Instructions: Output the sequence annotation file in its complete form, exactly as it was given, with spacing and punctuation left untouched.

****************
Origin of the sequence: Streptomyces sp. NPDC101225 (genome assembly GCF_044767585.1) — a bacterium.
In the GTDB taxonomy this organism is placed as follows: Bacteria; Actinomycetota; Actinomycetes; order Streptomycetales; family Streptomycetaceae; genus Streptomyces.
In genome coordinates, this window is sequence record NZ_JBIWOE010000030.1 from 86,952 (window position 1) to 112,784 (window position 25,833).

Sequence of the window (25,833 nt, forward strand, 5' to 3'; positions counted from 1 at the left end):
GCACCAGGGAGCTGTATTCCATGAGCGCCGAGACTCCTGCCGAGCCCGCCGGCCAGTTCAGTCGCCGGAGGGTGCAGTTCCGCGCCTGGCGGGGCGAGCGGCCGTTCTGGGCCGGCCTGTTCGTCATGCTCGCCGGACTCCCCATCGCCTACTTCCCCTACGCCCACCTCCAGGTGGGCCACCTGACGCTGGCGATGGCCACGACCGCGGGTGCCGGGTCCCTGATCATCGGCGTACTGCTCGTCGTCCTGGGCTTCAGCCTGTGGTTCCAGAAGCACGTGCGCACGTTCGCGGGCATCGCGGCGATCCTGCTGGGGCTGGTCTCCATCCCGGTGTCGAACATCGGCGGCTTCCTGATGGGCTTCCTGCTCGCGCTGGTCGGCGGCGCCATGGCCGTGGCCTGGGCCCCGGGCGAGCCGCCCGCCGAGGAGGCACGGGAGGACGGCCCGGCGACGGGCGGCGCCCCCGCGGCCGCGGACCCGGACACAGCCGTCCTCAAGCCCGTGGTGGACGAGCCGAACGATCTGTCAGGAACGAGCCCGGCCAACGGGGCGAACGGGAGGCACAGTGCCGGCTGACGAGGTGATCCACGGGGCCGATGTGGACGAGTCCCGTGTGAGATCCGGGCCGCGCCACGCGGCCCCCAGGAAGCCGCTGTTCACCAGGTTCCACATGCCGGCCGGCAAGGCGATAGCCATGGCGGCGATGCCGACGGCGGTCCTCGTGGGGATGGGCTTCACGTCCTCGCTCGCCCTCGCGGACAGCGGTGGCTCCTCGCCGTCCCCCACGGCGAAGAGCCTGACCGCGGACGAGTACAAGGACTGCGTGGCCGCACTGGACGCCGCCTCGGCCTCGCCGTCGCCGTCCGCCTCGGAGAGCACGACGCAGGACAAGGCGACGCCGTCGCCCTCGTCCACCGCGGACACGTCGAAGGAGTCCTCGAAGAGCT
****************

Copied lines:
Origin of the sequence: Streptomyces sp. NPDC101225 (genome assembly GCF_044767585.1) — a bacterium.
In the GTDB taxonomy this organism is placed as follows: Bacteria; Actinomycetota; Actinomycetes; order Streptomycetales; family Streptomycetaceae; genus Streptomyces.
In genome coordinates, this window is sequence record NZ_JBIWOE010000030.1 from 86,952 (window position 1) to 112,784 (window position 25,833).

Sequence of the window (25,833 nt, forward strand, 5' to 3'; positions counted from 1 at the left end):
GCACCAGGGAGCTGTATTCCATGAGCGCCGAGACTCCTGCCGAGCCCGCCGGCCAGTTCAGTCGCCGGAGGGTGCAGTTCCGCGCCTGGCGGGGCGAGCGGCCGTTCTGGGCCGGCCTGTTCGTCATGCTCGCCGGACTCCCCATCGCCTACTTCCCCTACGCCCACCTCCAGGTGGGCCACCTGACGCTGGCGATGGCCACGACCGCGGGTGCCGGGTCCCTGATCATCGGCGTACTGCTCGTCGTCCTGGGCTTCAGCCTGTGGTTCCAGAAGCACGTGCGCACGTTCGCGGGCATCGCGGCGATCCTGCTGGGGCTGGTCTCCATCCCGGTGTCGAACATCGGCGGCTTCCTGATGGGCTTCCTGCTCGCGCTGGTCGGCGGCGCCATGGCCGTGGCCTGGGCCCCGGGCGAGCCGCCCGCCGAGGAGGCACGGGAGGACGGCCCGGCGACGGGCGGCGCCCCCGCGGCCGCGGACCCGGACACAGCCGTCCTCAAGCCCGTGGTGGACGAGCCGAACGATCTGTCAGGAACGAGCCCGGCCAACGGGGCGAACGGGAGGCACAGTGCCGGCTGACGAGGTGATCCACGGGGCCGATGTGGACGAGTCCCGTGTGAGATCCGGGCCGCGCCACGCGGCCCCCAGGAAGCCGCTGTTCACCAGGTTCCACATGCCGGCCGGCAAGGCGATAGCCATGGCGGCGATGCCGACGGCGGTCCTCGTGGGGATGGGCTTCACGTCCTCGCTCGCCCTCGCGGACAGCGGTGGCTCCTCGCCGTCCCCCACGGCGAAGAGCCTGACCGCGGACGAGTACAAGGACTGCGTGGCCGCACTGGACGCCGCCTCGGCCTCGCCGTCGCCGTCCGCCTCGGAGAGCACGACGCAGGACAAGGCGACGCCGTCGCCCTCGTCCACCGCGGACACGTCGAAGGAGTCCTCGAAGAGCT